The meeting is being facilitated by a complete stranger and we’re discussing both of our independent financial responsibilities and the responsibilities set for our child. Jason is somewhat going back and forth with the lady in charge—asking her to define what “taking care of a child” means. He didn’t agree with the lady and wanted to take the case to court in his own defense. (Yall, Jason takes good care of our daughter. Do not ask me why I thought taking these precautions would be beneficial, but looking back it was the only ammunition I had.)

We left the meeting and the argument commenced.

Spewing disgust. Spewing dislike.

Then, he pulled out the big guns:

“Our daughter is going to be a big sister”.



My feelings were CRUSHED. I couldn’t and didn’t want to deal with him at all. I blocked him in any way possible and I pulled one of his numbers by communicating with his parents about our daughter’s needs. The idea of him growing his family without me was painful, and as much as we had ruined our ability to connect, co-parent ( shit, exist on the same planet) … I had hope that it would be our family growing.

I’m embarrassed of who I was to Jason. I’m more embarrassed of who I was to my daughter. Despite her age, she could always sense the disconnect between her father and I. She could tell when I was mad at him or if we had some sort of negative energy. Having countless arguments wasn’t healthy for our daughter’s mental and emotional health and we had to learn to put our differences aside for her.  In order for me to do what was right for my daughter, a conversation had to take place for me to let go of the hurt and pain Jason and I caused each other. I have and am still evolving. I have done a lot of self-searching, praying and clarity seeking from God. Open communication with Jason prevents me from reverting back to my “fuck it” days. Raising young women, who follow my every move, prevents me from reverting back to my “fuck it” days. Jason and I are literally friends now. Who would of thought! I love his parents, I support his efforts; and even when we disagree… we figure it out because it isn’t about us.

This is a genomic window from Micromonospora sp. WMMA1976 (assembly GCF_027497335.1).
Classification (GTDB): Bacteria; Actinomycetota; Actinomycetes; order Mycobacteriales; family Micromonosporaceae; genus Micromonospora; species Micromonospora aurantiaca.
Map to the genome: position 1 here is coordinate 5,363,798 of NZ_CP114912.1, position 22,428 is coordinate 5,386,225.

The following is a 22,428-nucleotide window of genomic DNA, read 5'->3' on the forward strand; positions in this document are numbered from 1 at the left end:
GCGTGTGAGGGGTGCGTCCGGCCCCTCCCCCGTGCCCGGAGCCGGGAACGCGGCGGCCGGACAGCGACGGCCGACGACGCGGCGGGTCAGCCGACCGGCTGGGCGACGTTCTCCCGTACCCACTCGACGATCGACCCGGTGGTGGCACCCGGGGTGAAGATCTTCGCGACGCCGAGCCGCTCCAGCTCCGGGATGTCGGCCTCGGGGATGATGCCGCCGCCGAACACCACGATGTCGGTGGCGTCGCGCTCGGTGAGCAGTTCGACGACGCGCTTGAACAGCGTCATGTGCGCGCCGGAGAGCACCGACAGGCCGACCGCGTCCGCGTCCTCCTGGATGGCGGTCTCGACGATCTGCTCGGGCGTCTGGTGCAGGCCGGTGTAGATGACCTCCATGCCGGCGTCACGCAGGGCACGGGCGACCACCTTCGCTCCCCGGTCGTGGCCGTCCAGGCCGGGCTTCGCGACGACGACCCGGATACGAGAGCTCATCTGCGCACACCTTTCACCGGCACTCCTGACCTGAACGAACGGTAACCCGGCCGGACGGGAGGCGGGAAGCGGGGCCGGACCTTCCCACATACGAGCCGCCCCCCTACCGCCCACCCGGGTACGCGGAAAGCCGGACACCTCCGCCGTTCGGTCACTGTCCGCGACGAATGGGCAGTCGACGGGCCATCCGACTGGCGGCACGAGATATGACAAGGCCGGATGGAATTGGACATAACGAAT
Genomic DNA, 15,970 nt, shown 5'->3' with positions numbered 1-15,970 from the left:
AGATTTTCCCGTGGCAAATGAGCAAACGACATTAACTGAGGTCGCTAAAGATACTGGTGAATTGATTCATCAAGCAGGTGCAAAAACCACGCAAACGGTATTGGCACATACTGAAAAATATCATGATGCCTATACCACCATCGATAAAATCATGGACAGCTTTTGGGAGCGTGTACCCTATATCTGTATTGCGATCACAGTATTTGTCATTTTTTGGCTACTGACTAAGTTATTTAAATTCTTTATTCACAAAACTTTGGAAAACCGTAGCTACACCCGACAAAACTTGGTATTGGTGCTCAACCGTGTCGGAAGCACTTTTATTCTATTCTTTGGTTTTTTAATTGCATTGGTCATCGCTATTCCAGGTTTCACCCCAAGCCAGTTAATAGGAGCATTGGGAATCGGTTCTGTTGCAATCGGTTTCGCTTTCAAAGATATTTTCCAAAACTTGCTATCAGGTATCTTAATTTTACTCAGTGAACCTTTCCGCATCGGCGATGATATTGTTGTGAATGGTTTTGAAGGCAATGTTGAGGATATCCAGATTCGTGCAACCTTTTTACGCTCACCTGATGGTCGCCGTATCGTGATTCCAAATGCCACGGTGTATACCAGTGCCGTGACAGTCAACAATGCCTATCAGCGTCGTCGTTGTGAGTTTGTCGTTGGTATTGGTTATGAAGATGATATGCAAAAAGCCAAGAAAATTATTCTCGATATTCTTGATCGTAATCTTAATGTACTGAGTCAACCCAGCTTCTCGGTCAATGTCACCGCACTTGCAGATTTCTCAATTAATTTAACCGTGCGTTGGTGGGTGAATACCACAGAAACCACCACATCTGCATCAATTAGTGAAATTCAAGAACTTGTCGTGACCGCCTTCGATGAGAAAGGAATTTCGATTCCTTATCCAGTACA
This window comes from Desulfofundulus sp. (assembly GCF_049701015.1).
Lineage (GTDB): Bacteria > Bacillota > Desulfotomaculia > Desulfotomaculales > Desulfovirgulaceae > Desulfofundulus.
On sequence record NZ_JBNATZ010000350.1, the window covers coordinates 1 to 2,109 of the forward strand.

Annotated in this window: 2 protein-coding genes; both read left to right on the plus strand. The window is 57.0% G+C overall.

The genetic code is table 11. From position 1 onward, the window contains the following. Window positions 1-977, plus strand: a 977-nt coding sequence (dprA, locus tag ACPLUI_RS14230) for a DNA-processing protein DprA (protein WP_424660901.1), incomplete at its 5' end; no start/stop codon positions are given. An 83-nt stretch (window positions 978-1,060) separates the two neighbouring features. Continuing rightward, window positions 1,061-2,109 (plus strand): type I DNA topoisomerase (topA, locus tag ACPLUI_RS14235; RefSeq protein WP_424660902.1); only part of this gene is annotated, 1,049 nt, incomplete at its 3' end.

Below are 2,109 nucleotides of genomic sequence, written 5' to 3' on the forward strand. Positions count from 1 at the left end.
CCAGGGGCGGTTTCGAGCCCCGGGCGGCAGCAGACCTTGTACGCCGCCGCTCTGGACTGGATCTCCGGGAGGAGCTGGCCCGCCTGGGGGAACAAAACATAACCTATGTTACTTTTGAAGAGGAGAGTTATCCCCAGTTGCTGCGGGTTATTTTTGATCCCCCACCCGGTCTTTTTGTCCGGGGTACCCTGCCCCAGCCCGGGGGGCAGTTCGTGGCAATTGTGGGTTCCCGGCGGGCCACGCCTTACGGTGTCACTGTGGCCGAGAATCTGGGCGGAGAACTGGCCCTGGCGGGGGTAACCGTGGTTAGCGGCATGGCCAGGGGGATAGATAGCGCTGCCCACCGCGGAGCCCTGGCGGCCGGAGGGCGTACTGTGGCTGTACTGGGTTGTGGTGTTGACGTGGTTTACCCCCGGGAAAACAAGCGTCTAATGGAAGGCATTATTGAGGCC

Jason is currently in a serious relationship. His partner gets to experience the new and improved Dominique. Initially there was little interaction between us, but she has come around. My daughter met her before I did and couldn’t stop talking about her.

“Who is this girl around my daughter?”

So being the mother (person) I am, I had to do my investigation and her vibes were good, she loved my daughter, and that’s all that mattered. YALL, I’VE EVOLVED! I haven’t grown to appease Jason. I don’t fake my connection with his partner to sabotage it. My main interest, as a 32 year old woman, is that my daughter is placed in the most efficient position to be loved, groomed into a strong minded woman, and cared for. My healing looks good on me. It looks good on my family!

When both parents don’t see eye to eye, there’s a thin line between love and hate in co-parenting.  Our journey definitely wasn’t a stroll through the park… with our stubborn asses. We’ve had our share of bad mouthing one another, but at the end of the day, we’ve learned that it’s all about respect; for ourselves and each other. When it comes to things pertaining our daughter, we can agree to disagree because, ultimately,  it all boils down to what’s best for her. Although he still gets on my last nerves, I wouldn’t trade him as my “baby daddy”.

To those struggling to find the balance within this black and white area, I encourage you to rid yourself of the hurt. Take the time you need to figure out your own shit. If there is a chance for you two as parents to redevelop a relationship, try it out healthily (i.e. Counseling, guidance, prayer), but if chances are depleted, you have to put your feelings aside for your kids. That’s where the relationship matters most!

Take Care of Yourself,

Dominique R.